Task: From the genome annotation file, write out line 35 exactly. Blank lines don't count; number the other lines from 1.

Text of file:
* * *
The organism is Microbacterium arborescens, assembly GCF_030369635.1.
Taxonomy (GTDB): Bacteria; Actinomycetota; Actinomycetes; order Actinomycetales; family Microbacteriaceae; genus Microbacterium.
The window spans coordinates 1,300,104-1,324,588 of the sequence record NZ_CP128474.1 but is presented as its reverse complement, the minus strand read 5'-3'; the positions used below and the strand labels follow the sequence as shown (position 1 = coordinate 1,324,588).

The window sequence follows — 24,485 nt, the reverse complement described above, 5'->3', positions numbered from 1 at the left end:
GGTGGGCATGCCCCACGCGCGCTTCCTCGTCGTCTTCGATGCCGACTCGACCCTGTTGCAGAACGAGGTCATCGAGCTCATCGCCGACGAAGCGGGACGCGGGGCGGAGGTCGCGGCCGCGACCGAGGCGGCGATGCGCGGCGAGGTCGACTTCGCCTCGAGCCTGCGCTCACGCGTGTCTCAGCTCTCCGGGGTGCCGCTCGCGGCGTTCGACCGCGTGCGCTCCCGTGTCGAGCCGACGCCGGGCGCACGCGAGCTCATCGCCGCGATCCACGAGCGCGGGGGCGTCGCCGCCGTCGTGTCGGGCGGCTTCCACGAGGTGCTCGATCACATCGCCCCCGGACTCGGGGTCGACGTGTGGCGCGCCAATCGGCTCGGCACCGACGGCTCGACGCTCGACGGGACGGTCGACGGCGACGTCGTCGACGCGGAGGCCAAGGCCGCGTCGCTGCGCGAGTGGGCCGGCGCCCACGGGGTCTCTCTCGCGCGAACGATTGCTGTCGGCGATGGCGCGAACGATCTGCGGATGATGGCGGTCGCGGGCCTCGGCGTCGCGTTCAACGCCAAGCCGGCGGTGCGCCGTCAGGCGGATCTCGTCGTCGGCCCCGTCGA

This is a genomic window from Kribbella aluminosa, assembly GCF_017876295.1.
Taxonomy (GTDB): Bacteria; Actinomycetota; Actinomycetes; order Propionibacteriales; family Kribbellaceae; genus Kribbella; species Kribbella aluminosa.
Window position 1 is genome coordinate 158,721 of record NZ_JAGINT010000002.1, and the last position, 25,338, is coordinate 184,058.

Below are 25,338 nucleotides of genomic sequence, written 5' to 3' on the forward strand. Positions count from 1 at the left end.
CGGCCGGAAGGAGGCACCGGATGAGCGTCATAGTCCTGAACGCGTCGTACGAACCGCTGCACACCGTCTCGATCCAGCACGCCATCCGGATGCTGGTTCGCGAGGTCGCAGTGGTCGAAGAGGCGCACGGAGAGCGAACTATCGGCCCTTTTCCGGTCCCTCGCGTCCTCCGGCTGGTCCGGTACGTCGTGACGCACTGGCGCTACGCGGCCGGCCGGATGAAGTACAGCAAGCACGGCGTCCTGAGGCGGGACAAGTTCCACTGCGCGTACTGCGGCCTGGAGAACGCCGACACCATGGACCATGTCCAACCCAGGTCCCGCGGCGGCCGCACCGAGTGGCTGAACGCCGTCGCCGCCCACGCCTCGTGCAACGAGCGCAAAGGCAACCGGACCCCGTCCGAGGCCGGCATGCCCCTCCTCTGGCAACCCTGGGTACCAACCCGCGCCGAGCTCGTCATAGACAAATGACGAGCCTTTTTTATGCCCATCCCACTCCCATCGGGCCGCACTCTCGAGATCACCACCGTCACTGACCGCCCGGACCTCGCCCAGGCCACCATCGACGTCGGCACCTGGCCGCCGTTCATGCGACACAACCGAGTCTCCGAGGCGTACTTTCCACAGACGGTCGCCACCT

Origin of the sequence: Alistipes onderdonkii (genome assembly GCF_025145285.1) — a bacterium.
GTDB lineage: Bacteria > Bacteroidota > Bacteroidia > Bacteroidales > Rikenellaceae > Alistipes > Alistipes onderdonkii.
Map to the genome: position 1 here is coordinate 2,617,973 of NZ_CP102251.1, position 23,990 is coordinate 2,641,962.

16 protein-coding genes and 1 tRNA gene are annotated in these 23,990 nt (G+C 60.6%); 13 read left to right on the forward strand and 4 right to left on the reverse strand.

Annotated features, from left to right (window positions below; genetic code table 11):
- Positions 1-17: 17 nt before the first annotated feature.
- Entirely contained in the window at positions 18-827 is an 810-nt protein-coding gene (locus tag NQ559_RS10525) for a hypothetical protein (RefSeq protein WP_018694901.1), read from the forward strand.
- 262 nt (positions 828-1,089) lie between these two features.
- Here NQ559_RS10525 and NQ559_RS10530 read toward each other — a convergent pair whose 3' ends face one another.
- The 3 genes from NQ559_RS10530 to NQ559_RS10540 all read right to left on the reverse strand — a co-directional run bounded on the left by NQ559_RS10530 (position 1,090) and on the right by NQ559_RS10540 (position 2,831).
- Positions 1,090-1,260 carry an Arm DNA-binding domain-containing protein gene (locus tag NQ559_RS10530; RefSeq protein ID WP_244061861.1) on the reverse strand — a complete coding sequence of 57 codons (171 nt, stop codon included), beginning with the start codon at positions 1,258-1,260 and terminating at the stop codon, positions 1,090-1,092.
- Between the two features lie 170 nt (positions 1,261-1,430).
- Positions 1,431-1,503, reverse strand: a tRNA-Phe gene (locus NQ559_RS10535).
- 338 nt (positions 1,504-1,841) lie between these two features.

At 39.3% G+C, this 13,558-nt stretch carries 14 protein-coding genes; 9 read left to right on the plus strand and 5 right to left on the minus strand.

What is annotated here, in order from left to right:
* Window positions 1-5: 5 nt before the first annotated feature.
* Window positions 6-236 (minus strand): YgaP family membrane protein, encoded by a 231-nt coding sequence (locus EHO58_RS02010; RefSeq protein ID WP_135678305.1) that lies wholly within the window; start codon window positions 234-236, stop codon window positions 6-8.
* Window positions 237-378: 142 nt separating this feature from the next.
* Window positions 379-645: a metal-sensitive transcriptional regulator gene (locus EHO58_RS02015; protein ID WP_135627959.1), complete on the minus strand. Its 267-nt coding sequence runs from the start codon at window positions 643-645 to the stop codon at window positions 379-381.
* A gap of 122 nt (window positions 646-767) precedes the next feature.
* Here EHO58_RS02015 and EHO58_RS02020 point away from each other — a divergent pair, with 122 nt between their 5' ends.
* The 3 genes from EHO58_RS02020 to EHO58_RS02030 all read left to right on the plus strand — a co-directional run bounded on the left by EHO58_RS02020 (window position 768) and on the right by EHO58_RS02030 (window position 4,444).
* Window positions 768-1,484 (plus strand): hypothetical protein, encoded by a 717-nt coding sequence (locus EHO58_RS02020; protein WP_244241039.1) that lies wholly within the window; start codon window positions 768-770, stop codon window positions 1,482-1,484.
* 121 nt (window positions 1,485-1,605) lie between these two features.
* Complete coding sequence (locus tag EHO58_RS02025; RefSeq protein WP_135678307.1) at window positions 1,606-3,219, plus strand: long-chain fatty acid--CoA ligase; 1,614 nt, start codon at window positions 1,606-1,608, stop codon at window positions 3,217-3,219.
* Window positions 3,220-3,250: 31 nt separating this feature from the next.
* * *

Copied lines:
* 121 nt (window positions 1,485-1,605) lie between these two features.